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No matter how well you plan, there’s always the chance that something unforeseen is going to happen on the day of your shoot. Maybe a water main breaks and now a construction crew is making a racket outside your set. Or someone is mowing their lawn a block away and it’s ruining all your dialogue tracks. Road construction could be blocking the vehicle carrying your actors to the set. There’s a transit strike. A delivery truck parks across the street during your scene and now your shots won’t match with what you shot earlier. The list is endless.

Of course you can’t anticipate everything, but there are some things you can investigate the night before or even the morning of your shoot. Check the weather forecast. Check travel alerts and road conditions in your area.  If your city has a main energy provider, like Con Edison, they probably have a website where street work is listed, so check those, too. And in the case of a noisy lawnmower or a unsightly truck, remember #8: always be courteous. Sometimes asking nicely is all it takes to save the day.

In Summary

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Picking the right film location can be complicated work, which is why you must plan and budget it correctly, and as early as possible in the pre-production process. As soon as the script is approved, begin the research and the process of filing for permits. At the same time, be ready to compromise and improvise, and try to find a balance between the two. Make the best use of your resources. If you follow these suggested tips, you’re sure to come up with something that suits your artistic vision as well as fits your budget.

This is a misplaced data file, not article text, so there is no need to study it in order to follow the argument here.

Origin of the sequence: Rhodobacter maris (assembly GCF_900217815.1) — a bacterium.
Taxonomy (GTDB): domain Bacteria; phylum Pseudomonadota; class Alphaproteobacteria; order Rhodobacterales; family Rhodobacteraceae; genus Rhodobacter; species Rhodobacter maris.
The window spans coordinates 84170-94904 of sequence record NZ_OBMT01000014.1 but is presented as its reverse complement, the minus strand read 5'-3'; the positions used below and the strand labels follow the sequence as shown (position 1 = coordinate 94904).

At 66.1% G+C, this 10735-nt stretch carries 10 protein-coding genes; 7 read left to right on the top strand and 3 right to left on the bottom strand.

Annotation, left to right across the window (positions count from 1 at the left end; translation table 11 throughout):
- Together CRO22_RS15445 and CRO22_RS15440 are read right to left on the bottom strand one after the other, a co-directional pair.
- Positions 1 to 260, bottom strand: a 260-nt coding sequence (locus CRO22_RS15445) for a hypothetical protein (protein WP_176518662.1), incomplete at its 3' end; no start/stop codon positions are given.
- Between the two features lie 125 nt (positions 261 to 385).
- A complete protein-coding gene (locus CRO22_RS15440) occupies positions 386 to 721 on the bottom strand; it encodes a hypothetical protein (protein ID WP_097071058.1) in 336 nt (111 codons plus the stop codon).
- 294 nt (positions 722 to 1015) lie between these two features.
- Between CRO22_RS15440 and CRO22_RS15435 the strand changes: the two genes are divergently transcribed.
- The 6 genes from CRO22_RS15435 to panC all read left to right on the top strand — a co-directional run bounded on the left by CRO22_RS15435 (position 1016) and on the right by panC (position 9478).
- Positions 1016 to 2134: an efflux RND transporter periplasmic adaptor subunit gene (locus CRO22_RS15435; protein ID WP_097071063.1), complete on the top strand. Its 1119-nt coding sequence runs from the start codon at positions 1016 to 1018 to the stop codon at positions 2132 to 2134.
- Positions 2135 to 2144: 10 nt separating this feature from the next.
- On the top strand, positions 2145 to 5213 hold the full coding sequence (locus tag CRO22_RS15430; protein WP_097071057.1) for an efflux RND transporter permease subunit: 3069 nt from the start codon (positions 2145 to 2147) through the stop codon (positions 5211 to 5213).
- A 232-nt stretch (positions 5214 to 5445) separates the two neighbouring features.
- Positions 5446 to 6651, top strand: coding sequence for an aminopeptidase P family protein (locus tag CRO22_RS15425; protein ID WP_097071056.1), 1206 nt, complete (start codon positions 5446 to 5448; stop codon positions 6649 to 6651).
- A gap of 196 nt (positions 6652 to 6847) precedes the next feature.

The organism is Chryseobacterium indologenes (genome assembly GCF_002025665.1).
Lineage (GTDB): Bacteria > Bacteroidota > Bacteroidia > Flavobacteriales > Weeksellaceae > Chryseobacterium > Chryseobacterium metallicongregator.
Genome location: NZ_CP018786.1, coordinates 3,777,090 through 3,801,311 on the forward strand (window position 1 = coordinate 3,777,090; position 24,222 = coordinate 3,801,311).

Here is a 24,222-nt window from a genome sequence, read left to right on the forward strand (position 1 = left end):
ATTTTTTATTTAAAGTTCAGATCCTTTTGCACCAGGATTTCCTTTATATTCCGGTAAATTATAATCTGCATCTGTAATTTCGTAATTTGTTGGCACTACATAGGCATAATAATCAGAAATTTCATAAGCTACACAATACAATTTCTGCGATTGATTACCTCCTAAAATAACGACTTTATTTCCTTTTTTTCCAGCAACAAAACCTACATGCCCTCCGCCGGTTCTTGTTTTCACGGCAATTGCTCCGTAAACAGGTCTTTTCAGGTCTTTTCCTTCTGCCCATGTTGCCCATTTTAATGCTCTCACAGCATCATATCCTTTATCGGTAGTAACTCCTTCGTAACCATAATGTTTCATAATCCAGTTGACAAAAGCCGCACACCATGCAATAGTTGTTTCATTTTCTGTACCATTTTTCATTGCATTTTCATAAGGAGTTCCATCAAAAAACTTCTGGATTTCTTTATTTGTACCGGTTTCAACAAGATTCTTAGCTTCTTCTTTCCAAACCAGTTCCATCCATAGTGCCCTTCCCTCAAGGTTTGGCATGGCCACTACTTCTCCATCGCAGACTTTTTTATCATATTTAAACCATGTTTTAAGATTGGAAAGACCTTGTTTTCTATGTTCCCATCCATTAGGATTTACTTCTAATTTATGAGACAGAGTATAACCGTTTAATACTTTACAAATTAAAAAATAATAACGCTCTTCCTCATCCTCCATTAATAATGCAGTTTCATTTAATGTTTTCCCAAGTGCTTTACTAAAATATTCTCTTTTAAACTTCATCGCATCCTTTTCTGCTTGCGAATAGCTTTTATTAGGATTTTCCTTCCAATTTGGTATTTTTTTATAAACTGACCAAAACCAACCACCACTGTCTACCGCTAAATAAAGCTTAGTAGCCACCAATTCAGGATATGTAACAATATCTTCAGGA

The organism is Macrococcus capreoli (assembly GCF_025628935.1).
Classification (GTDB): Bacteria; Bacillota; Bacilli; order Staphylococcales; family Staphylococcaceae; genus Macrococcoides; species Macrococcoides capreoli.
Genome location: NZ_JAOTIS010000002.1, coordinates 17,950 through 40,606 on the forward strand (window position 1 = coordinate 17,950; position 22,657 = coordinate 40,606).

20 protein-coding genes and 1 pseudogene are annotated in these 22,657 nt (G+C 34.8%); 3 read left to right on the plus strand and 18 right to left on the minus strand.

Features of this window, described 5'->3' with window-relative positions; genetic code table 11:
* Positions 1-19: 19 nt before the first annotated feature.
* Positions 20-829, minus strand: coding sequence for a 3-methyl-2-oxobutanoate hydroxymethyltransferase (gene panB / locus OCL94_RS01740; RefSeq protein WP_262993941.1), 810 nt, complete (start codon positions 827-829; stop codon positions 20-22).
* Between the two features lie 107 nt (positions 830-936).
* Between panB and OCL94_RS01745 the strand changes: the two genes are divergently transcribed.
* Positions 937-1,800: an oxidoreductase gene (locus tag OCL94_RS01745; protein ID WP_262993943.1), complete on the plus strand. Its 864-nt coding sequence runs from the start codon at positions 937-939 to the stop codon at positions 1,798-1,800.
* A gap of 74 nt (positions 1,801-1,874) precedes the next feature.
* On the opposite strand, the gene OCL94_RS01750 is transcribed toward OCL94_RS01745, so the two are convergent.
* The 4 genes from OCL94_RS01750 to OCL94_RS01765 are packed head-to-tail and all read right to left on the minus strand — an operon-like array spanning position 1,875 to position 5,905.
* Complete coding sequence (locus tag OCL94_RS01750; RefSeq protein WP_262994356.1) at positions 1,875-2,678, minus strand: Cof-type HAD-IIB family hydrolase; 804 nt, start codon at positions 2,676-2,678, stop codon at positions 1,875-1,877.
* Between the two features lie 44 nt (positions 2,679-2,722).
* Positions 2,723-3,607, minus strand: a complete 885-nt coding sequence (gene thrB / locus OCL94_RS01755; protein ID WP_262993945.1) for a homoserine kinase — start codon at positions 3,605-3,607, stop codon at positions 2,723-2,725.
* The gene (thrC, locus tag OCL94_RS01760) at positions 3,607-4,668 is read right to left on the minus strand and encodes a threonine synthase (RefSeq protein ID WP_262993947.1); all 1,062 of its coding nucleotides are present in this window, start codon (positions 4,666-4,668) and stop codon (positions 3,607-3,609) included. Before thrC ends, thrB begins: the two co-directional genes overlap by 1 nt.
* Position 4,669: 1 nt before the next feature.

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Jobs in the Entertainment Industry That Don’t Get As Much Credit

When you think of the entertainment industry, the first thing that comes to mind are the glamorous actors and actresses that bring characters to life. But a movie or television series requires a team of collaborators and a lot of behind-the-scenes effort that doesn’t tend to get a lot of attention in the spotlight.